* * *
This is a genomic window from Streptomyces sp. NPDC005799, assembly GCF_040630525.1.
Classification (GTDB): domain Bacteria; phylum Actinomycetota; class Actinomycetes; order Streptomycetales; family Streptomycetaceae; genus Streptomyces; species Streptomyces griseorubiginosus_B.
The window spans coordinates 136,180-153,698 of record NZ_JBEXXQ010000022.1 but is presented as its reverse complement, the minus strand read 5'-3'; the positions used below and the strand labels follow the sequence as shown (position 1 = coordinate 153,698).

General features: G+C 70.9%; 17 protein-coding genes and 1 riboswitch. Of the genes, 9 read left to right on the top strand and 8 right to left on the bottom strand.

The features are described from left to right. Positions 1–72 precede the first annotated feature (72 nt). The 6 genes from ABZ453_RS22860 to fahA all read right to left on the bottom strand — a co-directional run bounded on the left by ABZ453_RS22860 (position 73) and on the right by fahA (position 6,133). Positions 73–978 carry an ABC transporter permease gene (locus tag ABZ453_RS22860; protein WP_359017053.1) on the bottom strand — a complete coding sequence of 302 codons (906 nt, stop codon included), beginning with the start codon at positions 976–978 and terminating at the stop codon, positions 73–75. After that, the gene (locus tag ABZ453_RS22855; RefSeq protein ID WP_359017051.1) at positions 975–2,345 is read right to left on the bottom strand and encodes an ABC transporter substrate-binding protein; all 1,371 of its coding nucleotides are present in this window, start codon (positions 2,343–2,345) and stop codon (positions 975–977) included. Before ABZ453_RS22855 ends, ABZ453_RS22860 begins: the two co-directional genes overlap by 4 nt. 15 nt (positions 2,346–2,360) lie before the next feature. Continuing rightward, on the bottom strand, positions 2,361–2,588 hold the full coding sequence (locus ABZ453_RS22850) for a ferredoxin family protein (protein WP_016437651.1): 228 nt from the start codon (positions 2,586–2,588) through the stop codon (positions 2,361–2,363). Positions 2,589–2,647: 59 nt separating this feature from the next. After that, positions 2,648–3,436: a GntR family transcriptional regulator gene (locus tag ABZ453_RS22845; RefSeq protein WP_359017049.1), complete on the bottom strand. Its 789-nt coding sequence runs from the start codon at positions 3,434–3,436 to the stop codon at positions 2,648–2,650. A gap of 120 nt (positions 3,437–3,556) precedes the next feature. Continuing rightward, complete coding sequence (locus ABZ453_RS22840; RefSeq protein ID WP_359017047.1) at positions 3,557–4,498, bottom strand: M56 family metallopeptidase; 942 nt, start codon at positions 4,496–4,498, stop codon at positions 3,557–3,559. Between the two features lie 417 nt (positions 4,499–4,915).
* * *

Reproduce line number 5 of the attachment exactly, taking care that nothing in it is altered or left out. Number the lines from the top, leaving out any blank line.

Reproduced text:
The features are described from left to right. Positions 1–72 precede the first annotated feature (72 nt). The 6 genes from ABZ453_RS22860 to fahA all read right to left on the bottom strand — a co-directional run bounded on the left by ABZ453_RS22860 (position 73) and on the right by fahA (position 6,133). Positions 73–978 carry an ABC transporter permease gene (locus tag ABZ453_RS22860; protein WP_359017053.1) on the bottom strand — a complete coding sequence of 302 codons (906 nt, stop codon included), beginning with the start codon at positions 976–978 and terminating at the stop codon, positions 73–75. After that, the gene (locus tag ABZ453_RS22855; RefSeq protein ID WP_359017051.1) at positions 975–2,345 is read right to left on the bottom strand and encodes an ABC transporter substrate-binding protein; all 1,371 of its coding nucleotides are present in this window, start codon (positions 2,343–2,345) and stop codon (positions 975–977) included. Before ABZ453_RS22855 ends, ABZ453_RS22860 begins: the two co-directional genes overlap by 4 nt. 15 nt (positions 2,346–2,360) lie before the next feature. Continuing rightward, on the bottom strand, positions 2,361–2,588 hold the full coding sequence (locus ABZ453_RS22850) for a ferredoxin family protein (protein WP_016437651.1): 228 nt from the start codon (positions 2,586–2,588) through the stop codon (positions 2,361–2,363). Positions 2,589–2,647: 59 nt separating this feature from the next. After that, positions 2,648–3,436: a GntR family transcriptional regulator gene (locus tag ABZ453_RS22845; RefSeq protein WP_359017049.1), complete on the bottom strand. Its 789-nt coding sequence runs from the start codon at positions 3,434–3,436 to the stop codon at positions 2,648–2,650. A gap of 120 nt (positions 3,437–3,556) precedes the next feature. Continuing rightward, complete coding sequence (locus ABZ453_RS22840; RefSeq protein ID WP_359017047.1) at positions 3,557–4,498, bottom strand: M56 family metallopeptidase; 942 nt, start codon at positions 4,496–4,498, stop codon at positions 3,557–3,559. Between the two features lie 417 nt (positions 4,499–4,915).